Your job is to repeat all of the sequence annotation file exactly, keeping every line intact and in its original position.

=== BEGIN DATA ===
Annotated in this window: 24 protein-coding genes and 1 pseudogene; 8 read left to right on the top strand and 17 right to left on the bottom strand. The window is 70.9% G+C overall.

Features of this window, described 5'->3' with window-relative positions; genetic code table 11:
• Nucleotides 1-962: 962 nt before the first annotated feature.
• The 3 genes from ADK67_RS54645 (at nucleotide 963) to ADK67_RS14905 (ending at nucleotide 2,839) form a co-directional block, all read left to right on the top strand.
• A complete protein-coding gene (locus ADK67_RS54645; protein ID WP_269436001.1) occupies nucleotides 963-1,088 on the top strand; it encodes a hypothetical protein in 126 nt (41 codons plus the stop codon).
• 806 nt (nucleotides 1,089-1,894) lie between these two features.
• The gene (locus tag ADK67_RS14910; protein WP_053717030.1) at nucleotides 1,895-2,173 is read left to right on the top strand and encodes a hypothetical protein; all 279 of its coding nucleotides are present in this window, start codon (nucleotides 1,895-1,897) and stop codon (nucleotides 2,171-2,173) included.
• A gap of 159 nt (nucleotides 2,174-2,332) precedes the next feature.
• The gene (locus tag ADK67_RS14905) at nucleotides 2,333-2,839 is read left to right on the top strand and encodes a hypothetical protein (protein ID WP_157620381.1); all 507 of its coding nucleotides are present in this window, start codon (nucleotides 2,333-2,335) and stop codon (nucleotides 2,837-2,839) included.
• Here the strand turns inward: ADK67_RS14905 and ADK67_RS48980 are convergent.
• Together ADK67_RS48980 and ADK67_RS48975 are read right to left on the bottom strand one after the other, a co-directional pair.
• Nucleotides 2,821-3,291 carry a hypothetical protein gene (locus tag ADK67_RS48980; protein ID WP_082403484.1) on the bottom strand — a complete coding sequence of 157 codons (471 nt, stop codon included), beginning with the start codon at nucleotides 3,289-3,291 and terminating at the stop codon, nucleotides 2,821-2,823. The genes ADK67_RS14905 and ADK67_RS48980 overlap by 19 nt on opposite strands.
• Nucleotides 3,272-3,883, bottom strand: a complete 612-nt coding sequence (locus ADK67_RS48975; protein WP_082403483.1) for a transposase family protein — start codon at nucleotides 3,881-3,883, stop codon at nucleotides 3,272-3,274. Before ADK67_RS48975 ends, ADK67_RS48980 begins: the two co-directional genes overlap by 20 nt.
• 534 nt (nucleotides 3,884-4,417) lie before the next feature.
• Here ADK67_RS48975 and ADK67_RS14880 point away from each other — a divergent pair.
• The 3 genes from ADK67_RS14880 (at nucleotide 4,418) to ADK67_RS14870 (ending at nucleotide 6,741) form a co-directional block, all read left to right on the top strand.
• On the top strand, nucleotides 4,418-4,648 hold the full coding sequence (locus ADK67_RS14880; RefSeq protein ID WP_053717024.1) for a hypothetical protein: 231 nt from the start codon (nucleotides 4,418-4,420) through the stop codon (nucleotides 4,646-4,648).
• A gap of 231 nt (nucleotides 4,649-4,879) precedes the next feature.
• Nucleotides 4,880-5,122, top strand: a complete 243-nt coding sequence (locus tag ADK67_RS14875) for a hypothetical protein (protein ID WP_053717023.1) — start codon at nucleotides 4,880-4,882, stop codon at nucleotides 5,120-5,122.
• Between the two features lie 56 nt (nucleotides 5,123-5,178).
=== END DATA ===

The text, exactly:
Annotated in this window: 24 protein-coding genes and 1 pseudogene; 8 read left to right on the top strand and 17 right to left on the bottom strand. The window is 70.9% G+C overall.

Features of this window, described 5'->3' with window-relative positions; genetic code table 11:
• Nucleotides 1-962: 962 nt before the first annotated feature.
• The 3 genes from ADK67_RS54645 (at nucleotide 963) to ADK67_RS14905 (ending at nucleotide 2,839) form a co-directional block, all read left to right on the top strand.
• A complete protein-coding gene (locus ADK67_RS54645; protein ID WP_269436001.1) occupies nucleotides 963-1,088 on the top strand; it encodes a hypothetical protein in 126 nt (41 codons plus the stop codon).
• 806 nt (nucleotides 1,089-1,894) lie between these two features.
• The gene (locus tag ADK67_RS14910; protein WP_053717030.1) at nucleotides 1,895-2,173 is read left to right on the top strand and encodes a hypothetical protein; all 279 of its coding nucleotides are present in this window, start codon (nucleotides 1,895-1,897) and stop codon (nucleotides 2,171-2,173) included.
• A gap of 159 nt (nucleotides 2,174-2,332) precedes the next feature.
• The gene (locus tag ADK67_RS14905) at nucleotides 2,333-2,839 is read left to right on the top strand and encodes a hypothetical protein (protein ID WP_157620381.1); all 507 of its coding nucleotides are present in this window, start codon (nucleotides 2,333-2,335) and stop codon (nucleotides 2,837-2,839) included.
• Here the strand turns inward: ADK67_RS14905 and ADK67_RS48980 are convergent.
• Together ADK67_RS48980 and ADK67_RS48975 are read right to left on the bottom strand one after the other, a co-directional pair.
• Nucleotides 2,821-3,291 carry a hypothetical protein gene (locus tag ADK67_RS48980; protein ID WP_082403484.1) on the bottom strand — a complete coding sequence of 157 codons (471 nt, stop codon included), beginning with the start codon at nucleotides 3,289-3,291 and terminating at the stop codon, nucleotides 2,821-2,823. The genes ADK67_RS14905 and ADK67_RS48980 overlap by 19 nt on opposite strands.
• Nucleotides 3,272-3,883, bottom strand: a complete 612-nt coding sequence (locus ADK67_RS48975; protein WP_082403483.1) for a transposase family protein — start codon at nucleotides 3,881-3,883, stop codon at nucleotides 3,272-3,274. Before ADK67_RS48975 ends, ADK67_RS48980 begins: the two co-directional genes overlap by 20 nt.
• 534 nt (nucleotides 3,884-4,417) lie before the next feature.
• Here ADK67_RS48975 and ADK67_RS14880 point away from each other — a divergent pair.
• The 3 genes from ADK67_RS14880 (at nucleotide 4,418) to ADK67_RS14870 (ending at nucleotide 6,741) form a co-directional block, all read left to right on the top strand.
• On the top strand, nucleotides 4,418-4,648 hold the full coding sequence (locus ADK67_RS14880; RefSeq protein ID WP_053717024.1) for a hypothetical protein: 231 nt from the start codon (nucleotides 4,418-4,420) through the stop codon (nucleotides 4,646-4,648).
• A gap of 231 nt (nucleotides 4,649-4,879) precedes the next feature.
• Nucleotides 4,880-5,122, top strand: a complete 243-nt coding sequence (locus tag ADK67_RS14875) for a hypothetical protein (protein ID WP_053717023.1) — start codon at nucleotides 4,880-4,882, stop codon at nucleotides 5,120-5,122.
• Between the two features lie 56 nt (nucleotides 5,123-5,178).